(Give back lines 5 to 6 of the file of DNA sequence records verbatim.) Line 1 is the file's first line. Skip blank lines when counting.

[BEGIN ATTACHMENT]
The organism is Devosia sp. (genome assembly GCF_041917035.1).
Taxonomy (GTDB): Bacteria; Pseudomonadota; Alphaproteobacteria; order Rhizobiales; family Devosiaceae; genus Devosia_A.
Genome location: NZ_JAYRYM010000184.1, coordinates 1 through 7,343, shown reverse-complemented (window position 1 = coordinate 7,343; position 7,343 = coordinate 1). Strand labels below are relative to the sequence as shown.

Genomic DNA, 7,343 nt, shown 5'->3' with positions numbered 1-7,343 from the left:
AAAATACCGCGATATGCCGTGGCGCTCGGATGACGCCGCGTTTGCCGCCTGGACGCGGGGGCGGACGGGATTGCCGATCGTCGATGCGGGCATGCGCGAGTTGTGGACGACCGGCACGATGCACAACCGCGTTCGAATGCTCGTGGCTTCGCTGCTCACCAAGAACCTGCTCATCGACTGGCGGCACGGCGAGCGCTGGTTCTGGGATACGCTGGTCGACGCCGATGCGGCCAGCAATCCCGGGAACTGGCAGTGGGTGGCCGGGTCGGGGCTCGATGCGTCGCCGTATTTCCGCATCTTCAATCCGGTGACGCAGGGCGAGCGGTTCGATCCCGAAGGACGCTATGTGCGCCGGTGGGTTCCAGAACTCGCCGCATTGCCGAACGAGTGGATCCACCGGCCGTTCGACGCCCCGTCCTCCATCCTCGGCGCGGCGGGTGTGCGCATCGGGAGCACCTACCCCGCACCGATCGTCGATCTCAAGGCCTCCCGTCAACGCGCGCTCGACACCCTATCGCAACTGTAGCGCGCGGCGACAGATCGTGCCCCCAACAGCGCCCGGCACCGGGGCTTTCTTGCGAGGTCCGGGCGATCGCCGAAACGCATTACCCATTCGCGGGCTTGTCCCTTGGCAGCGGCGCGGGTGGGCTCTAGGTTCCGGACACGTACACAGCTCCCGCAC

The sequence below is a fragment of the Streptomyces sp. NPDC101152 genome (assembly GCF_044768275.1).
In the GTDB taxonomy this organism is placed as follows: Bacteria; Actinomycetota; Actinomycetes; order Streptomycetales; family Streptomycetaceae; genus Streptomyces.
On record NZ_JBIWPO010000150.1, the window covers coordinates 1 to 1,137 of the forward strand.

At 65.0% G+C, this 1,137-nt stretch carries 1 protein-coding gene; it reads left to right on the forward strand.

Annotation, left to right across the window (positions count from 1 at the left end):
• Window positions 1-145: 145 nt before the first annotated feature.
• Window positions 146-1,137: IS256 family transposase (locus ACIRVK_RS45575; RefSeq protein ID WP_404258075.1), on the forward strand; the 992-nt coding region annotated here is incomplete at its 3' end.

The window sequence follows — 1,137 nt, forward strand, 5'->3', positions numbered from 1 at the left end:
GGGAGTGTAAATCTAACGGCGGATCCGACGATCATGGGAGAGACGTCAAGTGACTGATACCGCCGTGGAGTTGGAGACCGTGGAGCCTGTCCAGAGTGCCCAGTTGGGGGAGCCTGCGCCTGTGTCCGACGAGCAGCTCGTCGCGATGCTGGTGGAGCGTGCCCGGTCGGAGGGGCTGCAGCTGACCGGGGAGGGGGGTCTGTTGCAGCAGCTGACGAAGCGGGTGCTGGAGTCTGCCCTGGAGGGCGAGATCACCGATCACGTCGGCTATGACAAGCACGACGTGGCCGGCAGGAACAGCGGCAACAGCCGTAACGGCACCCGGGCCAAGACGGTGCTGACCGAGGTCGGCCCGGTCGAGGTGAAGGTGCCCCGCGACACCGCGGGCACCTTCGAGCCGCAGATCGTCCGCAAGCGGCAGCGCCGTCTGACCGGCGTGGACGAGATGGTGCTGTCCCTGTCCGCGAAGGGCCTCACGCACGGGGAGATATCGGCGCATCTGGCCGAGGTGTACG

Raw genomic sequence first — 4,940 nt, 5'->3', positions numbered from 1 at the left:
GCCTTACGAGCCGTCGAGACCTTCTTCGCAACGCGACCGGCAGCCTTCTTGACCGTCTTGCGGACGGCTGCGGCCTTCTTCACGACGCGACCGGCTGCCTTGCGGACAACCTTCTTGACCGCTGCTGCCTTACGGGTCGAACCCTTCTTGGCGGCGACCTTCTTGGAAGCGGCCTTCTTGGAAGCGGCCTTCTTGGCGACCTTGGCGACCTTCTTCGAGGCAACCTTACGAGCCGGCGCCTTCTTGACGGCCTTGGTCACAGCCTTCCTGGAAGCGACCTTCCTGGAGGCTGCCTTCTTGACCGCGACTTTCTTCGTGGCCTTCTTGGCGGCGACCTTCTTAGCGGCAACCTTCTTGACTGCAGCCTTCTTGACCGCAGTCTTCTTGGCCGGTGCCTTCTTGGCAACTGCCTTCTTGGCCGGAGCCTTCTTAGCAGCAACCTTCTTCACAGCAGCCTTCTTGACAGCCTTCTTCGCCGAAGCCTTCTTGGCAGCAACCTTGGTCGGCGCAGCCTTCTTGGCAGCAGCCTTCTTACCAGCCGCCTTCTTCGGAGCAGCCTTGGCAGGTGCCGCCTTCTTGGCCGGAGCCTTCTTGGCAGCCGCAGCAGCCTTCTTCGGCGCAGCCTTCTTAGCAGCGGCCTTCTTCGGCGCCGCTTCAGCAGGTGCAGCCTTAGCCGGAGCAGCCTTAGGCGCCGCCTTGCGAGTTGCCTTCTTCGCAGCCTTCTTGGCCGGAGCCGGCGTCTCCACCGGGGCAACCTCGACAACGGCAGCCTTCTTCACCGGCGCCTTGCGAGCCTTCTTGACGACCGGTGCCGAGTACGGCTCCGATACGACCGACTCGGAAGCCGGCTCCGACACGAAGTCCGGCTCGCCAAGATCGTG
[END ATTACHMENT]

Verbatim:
AAAATACCGCGATATGCCGTGGCGCTCGGATGACGCCGCGTTTGCCGCCTGGACGCGGGGGCGGACGGGATTGCCGATCGTCGATGCGGGCATGCGCGAGTTGTGGACGACCGGCACGATGCACAACCGCGTTCGAATGCTCGTGGCTTCGCTGCTCACCAAGAACCTGCTCATCGACTGGCGGCACGGCGAGCGCTGGTTCTGGGATACGCTGGTCGACGCCGATGCGGCCAGCAATCCCGGGAACTGGCAGTGGGTGGCCGGGTCGGGGCTCGATGCGTCGCCGTATTTCCGCATCTTCAATCCGGTGACGCAGGGCGAGCGGTTCGATCCCGAAGGACGCTATGTGCGCCGGTGGGTTCCAGAACTCGCCGCATTGCCGAACGAGTGGATCCACCGGCCGTTCGACGCCCCGTCCTCCATCCTCGGCGCGGCGGGTGTGCGCATCGGGAGCACCTACCCCGCACCGATCGTCGATCTCAAGGCCTCCCGTCAACGCGCGCTCGACACCCTATCGCAACTGTAGCGCGCGGCGACAGATCGTGCCCCCAACAGCGCCCGGCACCGGGGCTTTCTTGCGAGGTCCGGGCGATCGCCGAAACGCATTACCCATTCGCGGGCTTGTCCCTTGGCAGCGGCGCGGGTGGGCTCTAGGTTCCGGACACGTACACAGCTCCCGCAC

The sequence below is a fragment of the Streptomyces sp. NPDC101152 genome (assembly GCF_044768275.1).